Largest Ever Gun Law Study Provides Strong Proof That Gun Control Actually Works

March 7, 2016 | Kelly Tatera

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The statistics are mind-blowing.

Gun control is a hot issue in the United States, and now, the largest study ever conducted on gun laws has found strong evidence for a link between firearm regulation and fewer gun-related deaths around the world.

The new study, published in the journal Epidemiologic Reviews, reviewed 130 high-quality studies conducted in 10 countries over the past 60 years instead of taking a limited view on one city or country, which is what past studies on gun laws have done.

"Across countries, instead of seeing an increase in the homicide rate, we saw a reduction," lead researcher Julian Santaella-Tenorio from Columbia University told Vox.

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The research team systematically analyzed studies from countries including the US, Australia, Brazil, Austria, South Africa, and more. Each of the studies explored specific gun legislation change and its impact on gun-related homicides, suicides, unintentional injuries, and deaths.

From their research, the team came up with three overlying conclusions:

  • Restricting access to guns and regulating gun purchase is linked to a reduction in deaths caused by firearms
  • Usually a major legislative shift is needed to see a significant change — not just one new law
  • Future studies must be better planned and executed in order to produce more convincing results

As per the second conclusion, the research showed that countries that passed several gun laws at once tended to decrease gun-related deaths. Santaella-Tenorio told Zack Beauchamp at Vox that these major legislative shifts usually included banning extremely powerful weapons (like automatic weapons), implementing background checks, and requiring permits and licenses for purchasing guns.

There were some incredible statistics in the research — for example, the Firearm Control Act implemented in 2000 in South Africa saw an impressive 13.6 percent reduction in firearm homicides every year for the next five years!

Australia saw similar results following a legislative shift in 1996 after a tragic mass murder occurred. Researchers report that overall firearm death rates decreased by 14 percent the next year, and there hasn’t been a mass shooting in the country in the 20 years since.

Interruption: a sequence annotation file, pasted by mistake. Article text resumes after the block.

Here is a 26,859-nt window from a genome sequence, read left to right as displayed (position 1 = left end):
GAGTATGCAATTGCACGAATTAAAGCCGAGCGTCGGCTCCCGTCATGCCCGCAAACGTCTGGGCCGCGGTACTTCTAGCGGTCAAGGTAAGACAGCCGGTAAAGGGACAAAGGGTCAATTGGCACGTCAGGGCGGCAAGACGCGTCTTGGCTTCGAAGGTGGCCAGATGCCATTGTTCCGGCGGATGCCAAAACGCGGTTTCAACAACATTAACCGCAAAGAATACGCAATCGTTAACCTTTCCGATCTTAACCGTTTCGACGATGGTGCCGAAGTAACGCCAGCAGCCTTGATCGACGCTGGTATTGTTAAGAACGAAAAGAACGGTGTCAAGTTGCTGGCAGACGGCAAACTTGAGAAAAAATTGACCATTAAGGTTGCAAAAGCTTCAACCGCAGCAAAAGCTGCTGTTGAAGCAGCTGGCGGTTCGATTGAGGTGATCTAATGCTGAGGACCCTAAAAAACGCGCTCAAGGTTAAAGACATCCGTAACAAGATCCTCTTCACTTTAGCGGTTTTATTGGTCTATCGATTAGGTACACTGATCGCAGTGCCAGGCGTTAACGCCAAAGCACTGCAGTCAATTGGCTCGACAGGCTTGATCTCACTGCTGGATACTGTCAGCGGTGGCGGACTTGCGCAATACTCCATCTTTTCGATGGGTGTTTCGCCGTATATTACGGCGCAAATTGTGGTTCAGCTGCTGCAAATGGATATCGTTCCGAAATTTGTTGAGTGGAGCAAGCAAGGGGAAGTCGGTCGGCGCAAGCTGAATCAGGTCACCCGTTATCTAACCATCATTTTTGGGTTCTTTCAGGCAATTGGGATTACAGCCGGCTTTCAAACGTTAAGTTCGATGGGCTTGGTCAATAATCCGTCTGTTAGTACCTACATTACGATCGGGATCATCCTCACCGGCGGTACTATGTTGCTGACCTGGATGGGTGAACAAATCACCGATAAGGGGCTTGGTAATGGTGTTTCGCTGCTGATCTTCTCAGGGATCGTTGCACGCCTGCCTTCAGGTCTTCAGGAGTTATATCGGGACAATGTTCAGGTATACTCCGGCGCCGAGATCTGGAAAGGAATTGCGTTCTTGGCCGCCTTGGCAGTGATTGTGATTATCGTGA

On the contrary, Missouri got rid of laws that required people to have a permit to purchase a gun in 2007. One study found that, following this law change, Missouri’s homicide rate increased by 25 percent.

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"Laws restricting the purchase of (e.g. background checks) and access to (e.g. safer storage) firearms are also associated with lower rates of intimate partner homicides and firearm unintentional deaths in children, respectively," the researchers wrote in the study.

Although the researchers provide strong evidence for a link between gun control and decreased gun-related deaths, they stop short of claiming to prove the link. There are limitations to the studies that they analyzed — for one, all of the studies were observational, which means that the researchers couldn’t control for variables. Considering all of the factors in society that influence gun deaths outside of gun laws, there could be a number of other factors contributing to these results.

Nonetheless, the analysis still provides powerful evidence that gun control laws really do work, and capitalizing on this finding could save lives.

It’s a critical time for new research to analyze the patterns and trends of gun control and gun-related deaths, and hopefully come up with some new solutions for the United States — more Americans have died in the past year (2015) from gun violence than in the last 40 years from terrorist attacks. Over 8,500 people were killed by guns in the first 10 months of 2015 alone.

"This information is key to move this field forward," the authors write, "and for the development of effective policies that may counteract the burden that firearm injuries pose on populations."

Now that research is showing us that gun control really works, it’s time for policymakers to act.

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